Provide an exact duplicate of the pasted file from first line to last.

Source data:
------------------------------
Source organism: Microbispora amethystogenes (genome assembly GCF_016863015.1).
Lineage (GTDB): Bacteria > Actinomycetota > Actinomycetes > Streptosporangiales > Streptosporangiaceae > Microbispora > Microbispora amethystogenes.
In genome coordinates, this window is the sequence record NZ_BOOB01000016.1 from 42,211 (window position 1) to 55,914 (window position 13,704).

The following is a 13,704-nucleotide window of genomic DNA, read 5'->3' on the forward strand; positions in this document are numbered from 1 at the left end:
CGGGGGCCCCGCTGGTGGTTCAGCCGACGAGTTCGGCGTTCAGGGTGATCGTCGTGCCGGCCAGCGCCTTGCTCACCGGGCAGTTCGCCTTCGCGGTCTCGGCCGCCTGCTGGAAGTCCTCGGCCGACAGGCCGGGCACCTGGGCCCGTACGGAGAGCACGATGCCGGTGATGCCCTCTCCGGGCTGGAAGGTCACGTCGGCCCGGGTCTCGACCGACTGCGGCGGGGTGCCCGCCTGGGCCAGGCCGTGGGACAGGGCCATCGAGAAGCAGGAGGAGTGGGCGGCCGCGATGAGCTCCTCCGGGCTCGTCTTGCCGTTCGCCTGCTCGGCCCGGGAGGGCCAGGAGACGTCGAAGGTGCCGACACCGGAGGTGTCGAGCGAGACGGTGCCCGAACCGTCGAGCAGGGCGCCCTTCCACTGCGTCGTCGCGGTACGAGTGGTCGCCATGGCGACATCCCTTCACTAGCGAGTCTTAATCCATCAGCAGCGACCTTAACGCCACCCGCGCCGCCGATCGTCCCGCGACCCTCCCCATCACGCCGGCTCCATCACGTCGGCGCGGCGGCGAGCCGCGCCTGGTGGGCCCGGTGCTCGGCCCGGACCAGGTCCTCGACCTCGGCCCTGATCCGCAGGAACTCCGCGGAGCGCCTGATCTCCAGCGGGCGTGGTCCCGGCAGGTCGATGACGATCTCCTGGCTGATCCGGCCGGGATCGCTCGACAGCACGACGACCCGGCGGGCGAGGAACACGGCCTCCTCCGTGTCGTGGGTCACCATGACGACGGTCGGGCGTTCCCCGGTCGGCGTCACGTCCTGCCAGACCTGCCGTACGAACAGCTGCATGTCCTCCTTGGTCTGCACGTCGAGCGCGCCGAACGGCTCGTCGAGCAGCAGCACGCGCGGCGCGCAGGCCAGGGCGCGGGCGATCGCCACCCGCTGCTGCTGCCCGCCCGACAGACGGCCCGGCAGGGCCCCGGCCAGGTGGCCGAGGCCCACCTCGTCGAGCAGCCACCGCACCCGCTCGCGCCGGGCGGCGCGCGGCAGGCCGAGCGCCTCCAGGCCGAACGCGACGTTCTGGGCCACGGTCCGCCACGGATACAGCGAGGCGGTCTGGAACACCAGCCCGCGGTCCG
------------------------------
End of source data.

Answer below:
Source organism: Microbispora amethystogenes (genome assembly GCF_016863015.1).
Lineage (GTDB): Bacteria > Actinomycetota > Actinomycetes > Streptosporangiales > Streptosporangiaceae > Microbispora > Microbispora amethystogenes.
In genome coordinates, this window is the sequence record NZ_BOOB01000016.1 from 42,211 (window position 1) to 55,914 (window position 13,704).

The following is a 13,704-nucleotide window of genomic DNA, read 5'->3' on the forward strand; positions in this document are numbered from 1 at the left end:
CGGGGGCCCCGCTGGTGGTTCAGCCGACGAGTTCGGCGTTCAGGGTGATCGTCGTGCCGGCCAGCGCCTTGCTCACCGGGCAGTTCGCCTTCGCGGTCTCGGCCGCCTGCTGGAAGTCCTCGGCCGACAGGCCGGGCACCTGGGCCCGTACGGAGAGCACGATGCCGGTGATGCCCTCTCCGGGCTGGAAGGTCACGTCGGCCCGGGTCTCGACCGACTGCGGCGGGGTGCCCGCCTGGGCCAGGCCGTGGGACAGGGCCATCGAGAAGCAGGAGGAGTGGGCGGCCGCGATGAGCTCCTCCGGGCTCGTCTTGCCGTTCGCCTGCTCGGCCCGGGAGGGCCAGGAGACGTCGAAGGTGCCGACACCGGAGGTGTCGAGCGAGACGGTGCCCGAACCGTCGAGCAGGGCGCCCTTCCACTGCGTCGTCGCGGTACGAGTGGTCGCCATGGCGACATCCCTTCACTAGCGAGTCTTAATCCATCAGCAGCGACCTTAACGCCACCCGCGCCGCCGATCGTCCCGCGACCCTCCCCATCACGCCGGCTCCATCACGTCGGCGCGGCGGCGAGCCGCGCCTGGTGGGCCCGGTGCTCGGCCCGGACCAGGTCCTCGACCTCGGCCCTGATCCGCAGGAACTCCGCGGAGCGCCTGATCTCCAGCGGGCGTGGTCCCGGCAGGTCGATGACGATCTCCTGGCTGATCCGGCCGGGATCGCTCGACAGCACGACGACCCGGCGGGCGAGGAACACGGCCTCCTCCGTGTCGTGGGTCACCATGACGACGGTCGGGCGTTCCCCGGTCGGCGTCACGTCCTGCCAGACCTGCCGTACGAACAGCTGCATGTCCTCCTTGGTCTGCACGTCGAGCGCGCCGAACGGCTCGTCGAGCAGCAGCACGCGCGGCGCGCAGGCCAGGGCGCGGGCGATCGCCACCCGCTGCTGCTGCCCGCCCGACAGACGGCCCGGCAGGGCCCCGGCCAGGTGGCCGAGGCCCACCTCGTCGAGCAGCCACCGCACCCGCTCGCGCCGGGCGGCGCGCGGCAGGCCGAGCGCCTCCAGGCCGAACGCGACGTTCTGGGCCACGGTCCGCCACGGATACAGCGAGGCGGTCTGGAACACCAGCCCGCGGTCCG